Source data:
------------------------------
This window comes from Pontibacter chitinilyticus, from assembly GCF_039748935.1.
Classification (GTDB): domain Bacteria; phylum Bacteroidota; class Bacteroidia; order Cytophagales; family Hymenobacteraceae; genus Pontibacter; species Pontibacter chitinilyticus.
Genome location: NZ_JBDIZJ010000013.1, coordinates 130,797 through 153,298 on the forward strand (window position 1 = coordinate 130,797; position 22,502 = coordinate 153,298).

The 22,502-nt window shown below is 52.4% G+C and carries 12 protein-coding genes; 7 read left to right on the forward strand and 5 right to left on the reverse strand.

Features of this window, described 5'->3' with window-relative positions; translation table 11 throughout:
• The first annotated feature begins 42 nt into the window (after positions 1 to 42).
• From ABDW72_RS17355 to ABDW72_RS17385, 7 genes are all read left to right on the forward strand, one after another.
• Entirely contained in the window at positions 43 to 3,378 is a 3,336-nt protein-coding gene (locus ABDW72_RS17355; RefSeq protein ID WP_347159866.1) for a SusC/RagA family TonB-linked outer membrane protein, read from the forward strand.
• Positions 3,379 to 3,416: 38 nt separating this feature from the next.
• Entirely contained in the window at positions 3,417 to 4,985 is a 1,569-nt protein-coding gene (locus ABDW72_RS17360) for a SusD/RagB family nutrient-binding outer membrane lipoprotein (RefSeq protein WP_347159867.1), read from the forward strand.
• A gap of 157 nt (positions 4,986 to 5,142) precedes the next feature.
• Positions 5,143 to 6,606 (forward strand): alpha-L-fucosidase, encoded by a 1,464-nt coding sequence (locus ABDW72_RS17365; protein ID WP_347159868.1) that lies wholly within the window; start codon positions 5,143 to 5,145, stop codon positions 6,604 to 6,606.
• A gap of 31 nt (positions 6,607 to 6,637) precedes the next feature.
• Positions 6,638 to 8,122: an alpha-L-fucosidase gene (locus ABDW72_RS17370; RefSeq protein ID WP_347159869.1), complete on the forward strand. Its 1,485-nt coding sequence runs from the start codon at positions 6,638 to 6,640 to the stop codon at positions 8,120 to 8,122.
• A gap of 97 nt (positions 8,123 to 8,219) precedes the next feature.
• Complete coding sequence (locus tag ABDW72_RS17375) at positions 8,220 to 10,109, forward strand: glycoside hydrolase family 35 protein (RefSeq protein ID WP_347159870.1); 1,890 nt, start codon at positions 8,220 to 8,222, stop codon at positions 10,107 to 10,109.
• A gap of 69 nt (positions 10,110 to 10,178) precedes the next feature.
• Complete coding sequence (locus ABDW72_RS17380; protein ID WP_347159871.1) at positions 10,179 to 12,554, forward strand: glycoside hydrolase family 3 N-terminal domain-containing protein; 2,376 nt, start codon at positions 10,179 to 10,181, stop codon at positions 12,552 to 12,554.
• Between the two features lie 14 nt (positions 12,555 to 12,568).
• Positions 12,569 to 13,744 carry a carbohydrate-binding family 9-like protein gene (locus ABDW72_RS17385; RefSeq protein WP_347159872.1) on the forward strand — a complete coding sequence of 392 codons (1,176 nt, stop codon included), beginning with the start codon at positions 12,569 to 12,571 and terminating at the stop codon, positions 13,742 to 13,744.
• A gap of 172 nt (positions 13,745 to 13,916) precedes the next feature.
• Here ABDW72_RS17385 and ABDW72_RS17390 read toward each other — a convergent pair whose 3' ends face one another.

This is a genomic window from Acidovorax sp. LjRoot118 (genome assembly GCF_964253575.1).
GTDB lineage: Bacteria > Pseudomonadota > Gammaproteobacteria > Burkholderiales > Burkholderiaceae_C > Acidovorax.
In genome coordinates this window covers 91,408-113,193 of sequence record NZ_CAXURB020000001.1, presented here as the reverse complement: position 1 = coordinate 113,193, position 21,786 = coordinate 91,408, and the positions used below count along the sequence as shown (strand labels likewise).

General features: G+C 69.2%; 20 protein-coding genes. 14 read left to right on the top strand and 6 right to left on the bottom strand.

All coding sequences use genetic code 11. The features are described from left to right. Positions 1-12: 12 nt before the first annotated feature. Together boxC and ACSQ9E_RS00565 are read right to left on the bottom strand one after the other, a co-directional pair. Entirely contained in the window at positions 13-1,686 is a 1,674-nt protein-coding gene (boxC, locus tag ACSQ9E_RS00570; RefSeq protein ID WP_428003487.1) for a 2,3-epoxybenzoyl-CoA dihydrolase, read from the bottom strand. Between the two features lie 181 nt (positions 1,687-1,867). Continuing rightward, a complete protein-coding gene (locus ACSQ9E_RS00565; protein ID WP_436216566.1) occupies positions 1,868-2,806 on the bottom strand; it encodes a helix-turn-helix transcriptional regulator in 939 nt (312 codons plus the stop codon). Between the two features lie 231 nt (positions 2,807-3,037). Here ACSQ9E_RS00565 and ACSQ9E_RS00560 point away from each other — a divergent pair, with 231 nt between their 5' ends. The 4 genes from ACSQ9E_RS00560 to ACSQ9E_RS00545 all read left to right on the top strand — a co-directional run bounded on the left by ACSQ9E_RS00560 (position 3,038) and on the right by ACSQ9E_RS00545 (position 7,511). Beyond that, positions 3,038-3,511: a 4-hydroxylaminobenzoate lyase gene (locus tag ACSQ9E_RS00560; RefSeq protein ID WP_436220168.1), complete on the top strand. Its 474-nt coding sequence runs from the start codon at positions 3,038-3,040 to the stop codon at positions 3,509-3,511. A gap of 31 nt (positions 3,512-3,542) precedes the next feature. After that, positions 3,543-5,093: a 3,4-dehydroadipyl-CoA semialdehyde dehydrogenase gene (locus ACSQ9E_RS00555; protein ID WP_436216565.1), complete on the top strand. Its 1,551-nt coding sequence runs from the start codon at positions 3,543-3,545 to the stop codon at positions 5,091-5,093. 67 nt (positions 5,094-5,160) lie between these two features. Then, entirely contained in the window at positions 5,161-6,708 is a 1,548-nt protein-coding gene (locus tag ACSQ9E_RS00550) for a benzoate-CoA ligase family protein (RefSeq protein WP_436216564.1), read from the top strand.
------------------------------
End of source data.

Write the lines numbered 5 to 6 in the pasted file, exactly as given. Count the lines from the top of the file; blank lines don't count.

Features of this window, described 5'->3' with window-relative positions; translation table 11 throughout:
• The first annotated feature begins 42 nt into the window (after positions 1 to 42).